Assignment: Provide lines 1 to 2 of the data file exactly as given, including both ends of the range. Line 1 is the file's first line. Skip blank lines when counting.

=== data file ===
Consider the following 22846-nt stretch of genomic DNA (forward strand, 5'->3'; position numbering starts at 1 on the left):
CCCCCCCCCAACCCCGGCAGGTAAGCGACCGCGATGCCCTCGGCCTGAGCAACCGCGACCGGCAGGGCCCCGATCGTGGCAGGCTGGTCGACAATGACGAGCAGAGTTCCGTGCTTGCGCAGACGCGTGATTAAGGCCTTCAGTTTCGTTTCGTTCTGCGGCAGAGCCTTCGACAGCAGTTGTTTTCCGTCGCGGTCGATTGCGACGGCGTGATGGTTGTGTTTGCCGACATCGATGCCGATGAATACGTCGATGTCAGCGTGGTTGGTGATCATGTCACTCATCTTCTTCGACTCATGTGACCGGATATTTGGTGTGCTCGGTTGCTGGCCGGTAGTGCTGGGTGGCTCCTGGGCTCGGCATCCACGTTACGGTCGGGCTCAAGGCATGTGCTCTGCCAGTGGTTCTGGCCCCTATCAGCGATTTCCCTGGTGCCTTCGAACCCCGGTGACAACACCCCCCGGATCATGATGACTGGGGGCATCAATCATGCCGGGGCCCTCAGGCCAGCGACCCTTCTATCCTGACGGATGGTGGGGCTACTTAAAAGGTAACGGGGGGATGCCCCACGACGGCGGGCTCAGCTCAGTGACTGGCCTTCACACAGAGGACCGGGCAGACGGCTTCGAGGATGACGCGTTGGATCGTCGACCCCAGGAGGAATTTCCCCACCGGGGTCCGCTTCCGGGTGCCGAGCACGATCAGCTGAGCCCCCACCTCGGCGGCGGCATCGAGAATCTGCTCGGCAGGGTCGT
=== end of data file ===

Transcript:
Consider the following 22846-nt stretch of genomic DNA (forward strand, 5'->3'; position numbering starts at 1 on the left):
CCCCCCCCCAACCCCGGCAGGTAAGCGACCGCGATGCCCTCGGCCTGAGCAACCGCGACCGGCAGGGCCCCGATCGTGGCAGGCTGGTCGACAATGACGAGCAGAGTTCCGTGCTTGCGCAGACGCGTGATTAAGGCCTTCAGTTTCGTTTCGTTCTGCGGCAGAGCCTTCGACAGCAGTTGTTTTCCGTCGCGGTCGATTGCGACGGCGTGATGGTTGTGTTTGCCGACATCGATGCCGATGAATACGTCGATGTCAGCGTGGTTGGTGATCATGTCACTCATCTTCTTCGACTCATGTGACCGGATATTTGGTGTGCTCGGTTGCTGGCCGGTAGTGCTGGGTGGCTCCTGGGCTCGGCATCCACGTTACGGTCGGGCTCAAGGCATGTGCTCTGCCAGTGGTTCTGGCCCCTATCAGCGATTTCCCTGGTGCCTTCGAACCCCGGTGACAACACCCCCCGGATCATGATGACTGGGGGCATCAATCATGCCGGGGCCCTCAGGCCAGCGACCCTTCTATCCTGACGGATGGTGGGGCTACTTAAAAGGTAACGGGGGGATGCCCCACGACGGCGGGCTCAGCTCAGTGACTGGCCTTCACACAGAGGACCGGGCAGACGGCTTCGAGGATGACGCGTTGGATCGTCGACCCCAGGAGGAATTTCCCCACCGGGGTCCGCTTCCGGGTGCCGAGCACGATCAGCTGAGCCCCCACCTCGGCGGCGGCATCGAGAATCTGCTCGGCAGGGTCGT